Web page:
Frank La Rue criticised the media law, the independence of the new Media Council and raised concern over the protection of journalists’ sources. He said that the adoption of the media law and a subsequent amendment had not been preceded by broad consultations with voters.
The rapporteur said that Hungary’s lawmakers had disregarded several of the recommendations he had made during an April visit to Budapest – including one calling for consultations with social players before adopting the contested media legislation.
“Representatives of many European countries feel that the Hungarian media law is not in line with the laws effective in those countries,” La Rue said.
He stressed the importance of the independence of the media, and said that the Hungarian Media Council could only become a creditable body when its decisions reflected the views of both the opposition parties and of civil organisations.
Head of the parliamentary committee Tamas Lukacs insisted that the media law was in line with European norms and added that Hungary had made amendments to the clauses criticised by the international community.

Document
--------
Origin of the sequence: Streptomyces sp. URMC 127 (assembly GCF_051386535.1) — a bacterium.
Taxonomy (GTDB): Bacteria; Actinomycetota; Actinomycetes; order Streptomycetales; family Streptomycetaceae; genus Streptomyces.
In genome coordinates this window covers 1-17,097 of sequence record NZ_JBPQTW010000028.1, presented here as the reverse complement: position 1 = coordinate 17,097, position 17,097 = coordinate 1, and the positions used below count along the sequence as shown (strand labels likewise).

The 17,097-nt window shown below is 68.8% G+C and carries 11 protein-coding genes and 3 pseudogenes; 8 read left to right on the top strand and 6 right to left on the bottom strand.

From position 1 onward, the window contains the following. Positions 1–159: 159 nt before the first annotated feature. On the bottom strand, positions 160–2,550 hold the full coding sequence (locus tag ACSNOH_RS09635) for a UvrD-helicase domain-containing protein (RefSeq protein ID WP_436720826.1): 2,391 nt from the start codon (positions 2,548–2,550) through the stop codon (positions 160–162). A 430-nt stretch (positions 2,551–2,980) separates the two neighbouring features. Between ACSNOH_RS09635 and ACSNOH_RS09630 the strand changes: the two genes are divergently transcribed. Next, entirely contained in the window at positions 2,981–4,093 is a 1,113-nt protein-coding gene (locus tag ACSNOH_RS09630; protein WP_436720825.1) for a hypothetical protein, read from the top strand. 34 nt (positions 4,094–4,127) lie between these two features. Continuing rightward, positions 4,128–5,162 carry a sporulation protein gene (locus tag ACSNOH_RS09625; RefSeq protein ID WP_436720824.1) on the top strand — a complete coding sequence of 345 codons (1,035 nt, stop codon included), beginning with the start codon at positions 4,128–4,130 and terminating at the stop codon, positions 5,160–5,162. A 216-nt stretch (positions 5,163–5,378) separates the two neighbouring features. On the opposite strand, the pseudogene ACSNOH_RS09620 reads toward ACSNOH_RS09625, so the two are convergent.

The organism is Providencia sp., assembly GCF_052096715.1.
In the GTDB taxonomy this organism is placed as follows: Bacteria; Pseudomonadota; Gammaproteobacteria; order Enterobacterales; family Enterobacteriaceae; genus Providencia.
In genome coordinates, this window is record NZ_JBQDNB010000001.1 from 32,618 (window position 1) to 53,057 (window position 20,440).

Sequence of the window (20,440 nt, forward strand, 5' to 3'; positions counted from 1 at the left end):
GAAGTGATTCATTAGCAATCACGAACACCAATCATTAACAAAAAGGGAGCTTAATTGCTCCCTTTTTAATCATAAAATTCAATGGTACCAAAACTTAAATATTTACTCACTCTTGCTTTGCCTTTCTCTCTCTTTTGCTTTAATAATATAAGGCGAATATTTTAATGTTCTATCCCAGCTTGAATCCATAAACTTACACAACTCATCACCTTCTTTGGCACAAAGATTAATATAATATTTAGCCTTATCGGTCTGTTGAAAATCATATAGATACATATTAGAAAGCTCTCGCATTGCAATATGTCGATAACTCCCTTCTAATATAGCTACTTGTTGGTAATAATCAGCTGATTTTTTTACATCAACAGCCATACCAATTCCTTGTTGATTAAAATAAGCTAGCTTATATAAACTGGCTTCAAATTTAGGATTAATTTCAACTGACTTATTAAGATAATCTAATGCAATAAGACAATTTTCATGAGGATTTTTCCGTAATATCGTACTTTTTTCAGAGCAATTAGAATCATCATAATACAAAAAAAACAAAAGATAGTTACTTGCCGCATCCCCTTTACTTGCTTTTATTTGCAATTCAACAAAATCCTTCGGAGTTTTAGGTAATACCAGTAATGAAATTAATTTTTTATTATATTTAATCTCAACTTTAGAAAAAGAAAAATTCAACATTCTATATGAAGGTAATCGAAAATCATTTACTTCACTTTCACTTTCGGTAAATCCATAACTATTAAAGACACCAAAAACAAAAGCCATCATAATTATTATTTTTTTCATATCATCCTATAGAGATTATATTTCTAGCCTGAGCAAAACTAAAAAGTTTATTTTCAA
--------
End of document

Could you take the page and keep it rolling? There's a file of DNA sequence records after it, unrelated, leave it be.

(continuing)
Lawmaker for the ruling Fidesz party Ilona Ekes said that the “hysterical” reactions to the media law were unfounded.
Representatives of the Society for Civil Liberties (TASZ) and Amnesty International Hungary said that despite the modifications the Hungarian law still went against European norms.
During preparations for the meeting, an argument developed between Lukacs and La Rue, when Lukacs refused to invite the civil groups La Rue had suggested to the meeting. Lukacs said popular support for the suggested organisations was overrated.